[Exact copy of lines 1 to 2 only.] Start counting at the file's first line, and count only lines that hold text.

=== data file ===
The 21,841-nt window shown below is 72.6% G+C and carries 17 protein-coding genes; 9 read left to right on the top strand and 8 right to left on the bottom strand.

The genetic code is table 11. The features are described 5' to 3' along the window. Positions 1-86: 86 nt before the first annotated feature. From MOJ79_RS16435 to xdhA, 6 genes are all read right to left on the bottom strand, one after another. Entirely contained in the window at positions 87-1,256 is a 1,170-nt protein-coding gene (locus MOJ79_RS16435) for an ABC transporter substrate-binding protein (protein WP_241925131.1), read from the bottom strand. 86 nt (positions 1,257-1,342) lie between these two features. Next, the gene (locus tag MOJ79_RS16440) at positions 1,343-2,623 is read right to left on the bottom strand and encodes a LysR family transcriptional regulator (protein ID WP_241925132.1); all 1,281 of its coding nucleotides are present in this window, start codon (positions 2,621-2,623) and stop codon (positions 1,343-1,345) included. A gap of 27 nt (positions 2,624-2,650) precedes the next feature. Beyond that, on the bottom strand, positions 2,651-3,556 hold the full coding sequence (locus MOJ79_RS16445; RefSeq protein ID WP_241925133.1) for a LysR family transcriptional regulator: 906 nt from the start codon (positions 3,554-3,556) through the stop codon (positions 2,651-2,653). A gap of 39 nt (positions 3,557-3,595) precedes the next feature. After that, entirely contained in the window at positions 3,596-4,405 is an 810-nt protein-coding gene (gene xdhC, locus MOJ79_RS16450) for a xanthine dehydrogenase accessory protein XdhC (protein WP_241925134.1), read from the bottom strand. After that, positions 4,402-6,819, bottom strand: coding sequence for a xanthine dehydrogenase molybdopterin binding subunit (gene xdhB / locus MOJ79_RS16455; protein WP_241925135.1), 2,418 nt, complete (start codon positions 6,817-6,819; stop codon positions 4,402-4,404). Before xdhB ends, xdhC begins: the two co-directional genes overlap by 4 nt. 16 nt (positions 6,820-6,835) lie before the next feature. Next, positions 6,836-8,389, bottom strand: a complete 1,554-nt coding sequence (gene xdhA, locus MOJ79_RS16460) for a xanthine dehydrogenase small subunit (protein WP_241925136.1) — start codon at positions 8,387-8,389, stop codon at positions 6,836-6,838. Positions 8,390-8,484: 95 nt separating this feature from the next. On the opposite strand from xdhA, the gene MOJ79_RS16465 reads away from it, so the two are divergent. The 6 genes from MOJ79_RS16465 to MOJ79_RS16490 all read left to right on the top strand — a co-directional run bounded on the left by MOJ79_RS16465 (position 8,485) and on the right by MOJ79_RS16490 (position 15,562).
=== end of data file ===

The 21,841-nt window shown below is 72.6% G+C and carries 17 protein-coding genes; 9 read left to right on the top strand and 8 right to left on the bottom strand.

The genetic code is table 11. The features are described 5' to 3' along the window. Positions 1-86: 86 nt before the first annotated feature. From MOJ79_RS16435 to xdhA, 6 genes are all read right to left on the bottom strand, one after another. Entirely contained in the window at positions 87-1,256 is a 1,170-nt protein-coding gene (locus MOJ79_RS16435) for an ABC transporter substrate-binding protein (protein WP_241925131.1), read from the bottom strand. 86 nt (positions 1,257-1,342) lie between these two features. Next, the gene (locus tag MOJ79_RS16440) at positions 1,343-2,623 is read right to left on the bottom strand and encodes a LysR family transcriptional regulator (protein ID WP_241925132.1); all 1,281 of its coding nucleotides are present in this window, start codon (positions 2,621-2,623) and stop codon (positions 1,343-1,345) included. A gap of 27 nt (positions 2,624-2,650) precedes the next feature. Beyond that, on the bottom strand, positions 2,651-3,556 hold the full coding sequence (locus MOJ79_RS16445; RefSeq protein ID WP_241925133.1) for a LysR family transcriptional regulator: 906 nt from the start codon (positions 3,554-3,556) through the stop codon (positions 2,651-2,653). A gap of 39 nt (positions 3,557-3,595) precedes the next feature. After that, entirely contained in the window at positions 3,596-4,405 is an 810-nt protein-coding gene (gene xdhC, locus MOJ79_RS16450) for a xanthine dehydrogenase accessory protein XdhC (protein WP_241925134.1), read from the bottom strand. After that, positions 4,402-6,819, bottom strand: coding sequence for a xanthine dehydrogenase molybdopterin binding subunit (gene xdhB / locus MOJ79_RS16455; protein WP_241925135.1), 2,418 nt, complete (start codon positions 6,817-6,819; stop codon positions 4,402-4,404). Before xdhB ends, xdhC begins: the two co-directional genes overlap by 4 nt. 16 nt (positions 6,820-6,835) lie before the next feature. Next, positions 6,836-8,389, bottom strand: a complete 1,554-nt coding sequence (gene xdhA, locus MOJ79_RS16460) for a xanthine dehydrogenase small subunit (protein WP_241925136.1) — start codon at positions 8,387-8,389, stop codon at positions 6,836-6,838. Positions 8,390-8,484: 95 nt separating this feature from the next. On the opposite strand from xdhA, the gene MOJ79_RS16465 reads away from it, so the two are divergent. The 6 genes from MOJ79_RS16465 to MOJ79_RS16490 all read left to right on the top strand — a co-directional run bounded on the left by MOJ79_RS16465 (position 8,485) and on the right by MOJ79_RS16490 (position 15,562).